Tradition Meets Digital Art with Doug Hunt Opens Tomorrow

It’s First Friday and we’re open late, come join us!

Postcard that says "Tradition Meets Digital Art, Paintings by Doug Hunt. One one side there is a digital painting of a river that looks white and icy then flows to deep blue at the bottom of the painting. The grass surrounding the river is browning, as if it is Autumn. In the distance is a dark line of trees and the sky above is deeply colored as if the sun will set soon.

This month we’re showcasing Doug Hunt and his new digital work alongside his traditional oil paintings.

Digital painting provides the artist with a ready canvas wherever he is and the means to bring expressive, affordable artwork to the public. Working with digital tools means suddenly having very few limits to creativity. Artists can create almost any canvas size, use multiple layers, make and customize their own brushes, dip into an endless palette of colors–the options are practically endless.

Stop in and see how a traditional artist is using this new medium to paint beautiful, affordable images. Tradition Meets Digital Art, Paintings by Doug Hunt opens Friday, September 4th at Village Frame and Gallery. We’ll be open that evening from 6 p.m. – 9 pm for First Friday at 7808 SW Capitol Hwy, Portland, OR 97219.

Digital Art Demonstration with Doug Hunt

Friday and Saturday, September 18th (12 to 5 pm) and 19th (12 to 3 pm)

Doug Hunt will demonstrate the art app “ArtStudio” on his 4 generation iPad. ArtStudio was developed for painters with a very painterly look, complete with dimensional brush strokes and the real possibility to turn your painting into mud if your not careful, just as in real life painting. It’s very user friendly and any artist would enjoy this handy little app both for doing finished paintings and working out ideas. Demonstrations begin at the top of the each hour, so get here early!

Artist’s Statement

Close up photo of artist Doug Hunt
Doug Hunt

As far back as I can remember (and that’s back further than I can remember now) I’ve always wanted to be an artist. I wanted to be a fine artist even before I knew what fine art was. As a young boy I was inspired by the great masters. Who you wonder? Da Vinci? Rembrandt? Well no, actually it was Walt Disney and “Big Daddy” Ed Roth. I cut my teeth on cartoon characters, hot rod art and psychedelic posters. Even in the military, I took advantage of every artistic opportunity and for a year and a half landed a job where my duties included photography and graphic arts. The other two and a half years wasn’t nearly as fun. It was my first practical experience for a lifetime career in graphic art, fine art and photography.

Commercial art and photography was the easy part, trying to fulfill the fine art dream was a challenge. So the path went like this. Three years at Mt. Hood Community College in Gresham Oregon trying to figure out how to become a working artist… It wasn’t exactly the staple of the daily want ads. A couple of years doing freelance architectural renderings for home planners and 7 years as a part-time instructor at Mt. Hood Community College. In 1982 I took a position as illustrator for the American Military Club System in Wiesbaden Germany. If you’re surprised such a job exists, trust me, so was I! I loved living in Europe and absorbed experiences that would later show up in my work. I loved working for the government somewhat less however, so after a year I came home to resume my freelance career. The majority of my work was detailed illustration work mostly pen and ink. My fine art tended to be looser in an attempt to escape all the precise work I did on a daily bases. In the mid 80’s I began painting with oil pastels and paint sticks. Pens and pencils to paint sticks was a natural transition for me and with that my fine artwork became more impressionistic.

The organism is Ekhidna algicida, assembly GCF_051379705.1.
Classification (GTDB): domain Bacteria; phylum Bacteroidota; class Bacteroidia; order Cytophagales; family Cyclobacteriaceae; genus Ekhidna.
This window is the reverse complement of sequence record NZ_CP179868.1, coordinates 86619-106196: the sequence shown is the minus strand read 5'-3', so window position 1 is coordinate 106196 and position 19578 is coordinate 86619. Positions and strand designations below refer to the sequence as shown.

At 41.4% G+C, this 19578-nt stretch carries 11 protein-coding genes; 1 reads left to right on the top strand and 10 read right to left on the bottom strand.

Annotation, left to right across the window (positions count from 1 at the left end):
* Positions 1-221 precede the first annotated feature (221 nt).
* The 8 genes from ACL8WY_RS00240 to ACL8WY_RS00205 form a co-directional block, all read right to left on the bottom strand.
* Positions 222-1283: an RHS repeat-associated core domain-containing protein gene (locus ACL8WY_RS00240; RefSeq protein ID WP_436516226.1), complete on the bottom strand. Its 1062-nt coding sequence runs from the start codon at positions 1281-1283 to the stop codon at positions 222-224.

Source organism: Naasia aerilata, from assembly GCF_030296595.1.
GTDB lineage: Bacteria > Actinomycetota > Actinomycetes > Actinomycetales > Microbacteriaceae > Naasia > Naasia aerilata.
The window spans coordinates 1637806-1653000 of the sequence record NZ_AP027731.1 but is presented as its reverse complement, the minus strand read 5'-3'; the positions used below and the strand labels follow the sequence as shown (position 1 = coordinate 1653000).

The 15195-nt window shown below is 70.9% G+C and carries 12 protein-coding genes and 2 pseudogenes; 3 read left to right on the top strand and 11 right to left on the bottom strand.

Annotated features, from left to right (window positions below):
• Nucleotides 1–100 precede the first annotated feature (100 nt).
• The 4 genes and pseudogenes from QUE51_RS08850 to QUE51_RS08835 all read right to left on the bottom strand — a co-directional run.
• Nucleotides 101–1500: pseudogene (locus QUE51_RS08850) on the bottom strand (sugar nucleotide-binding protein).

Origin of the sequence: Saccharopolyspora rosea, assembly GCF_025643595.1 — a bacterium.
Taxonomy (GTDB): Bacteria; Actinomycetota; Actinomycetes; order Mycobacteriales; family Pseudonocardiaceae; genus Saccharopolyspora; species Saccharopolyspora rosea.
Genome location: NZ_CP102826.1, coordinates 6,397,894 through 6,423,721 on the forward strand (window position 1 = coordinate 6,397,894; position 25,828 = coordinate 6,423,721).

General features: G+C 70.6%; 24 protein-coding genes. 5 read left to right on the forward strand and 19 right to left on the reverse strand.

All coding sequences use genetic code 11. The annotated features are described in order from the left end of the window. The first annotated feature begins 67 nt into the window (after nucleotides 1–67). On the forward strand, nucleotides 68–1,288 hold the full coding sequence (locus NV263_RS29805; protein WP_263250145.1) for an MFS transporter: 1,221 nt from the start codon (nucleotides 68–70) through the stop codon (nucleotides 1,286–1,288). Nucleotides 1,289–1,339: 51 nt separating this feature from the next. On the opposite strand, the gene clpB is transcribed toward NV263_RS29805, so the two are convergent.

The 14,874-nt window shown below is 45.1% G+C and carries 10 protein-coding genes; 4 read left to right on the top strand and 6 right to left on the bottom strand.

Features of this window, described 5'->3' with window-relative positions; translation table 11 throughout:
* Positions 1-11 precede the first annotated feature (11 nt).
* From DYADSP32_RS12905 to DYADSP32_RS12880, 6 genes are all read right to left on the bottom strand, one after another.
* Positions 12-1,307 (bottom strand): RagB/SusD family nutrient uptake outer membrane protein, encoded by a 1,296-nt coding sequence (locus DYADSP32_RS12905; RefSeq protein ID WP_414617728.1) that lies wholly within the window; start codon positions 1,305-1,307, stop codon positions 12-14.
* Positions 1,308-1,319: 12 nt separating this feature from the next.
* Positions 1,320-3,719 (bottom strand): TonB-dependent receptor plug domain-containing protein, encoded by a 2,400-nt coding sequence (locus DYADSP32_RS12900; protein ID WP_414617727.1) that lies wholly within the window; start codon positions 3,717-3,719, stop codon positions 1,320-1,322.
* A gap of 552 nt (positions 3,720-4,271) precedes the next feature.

The dream of becoming a fine artist was never far from my mind and in 2001 I found my opportunity. I was picked up by an art rep and started producing 20-30 originals a month for sale nationally. I also got involved in the etching process and was producing hand colored etchings.

Whether working in oils or creating an original print hand pulled from a press, I find great enjoyment in working from my imagination. As I look at my paintings, I have to think that they are influenced by an underlying desire to escape, to be somewhere quiet and unhurried. My favorite pieces are always those that have a sense of calm … just a sunny open space and an inviting path to nowhere in particular.

 Digital painting of a river that looks white and icy then flows to deep blue at the bottom of the painting. The grass surrounding the river is browning, as if it is Autumn. In the distance is a dark line of trees and the sky above is deeply colored as if the sun will set soon.


One Reply to “Tradition Meets Digital Art with Doug Hunt Opens Tomorrow”

  1. Mr. Dough Hunt
    I have enjoyed looking at your painting, beautiful landscape on Digital Art.

    I have been painting, in my PC, creating nice Landscapes, presented to viewers
    by Fine Art America (FAA) in New York.
    I am interested to learn how to frame my digital art work
    Thank you for your courtesy to answer my note

Comments are closed.

Village Frame & Gallery, 7808 SW Capitol Hwy, Portland, OR 97219 ● (503) 245-8001
Open Tuesday - Friday, 10am - 5pm, and Saturday 10am - 4pm, or by appointment.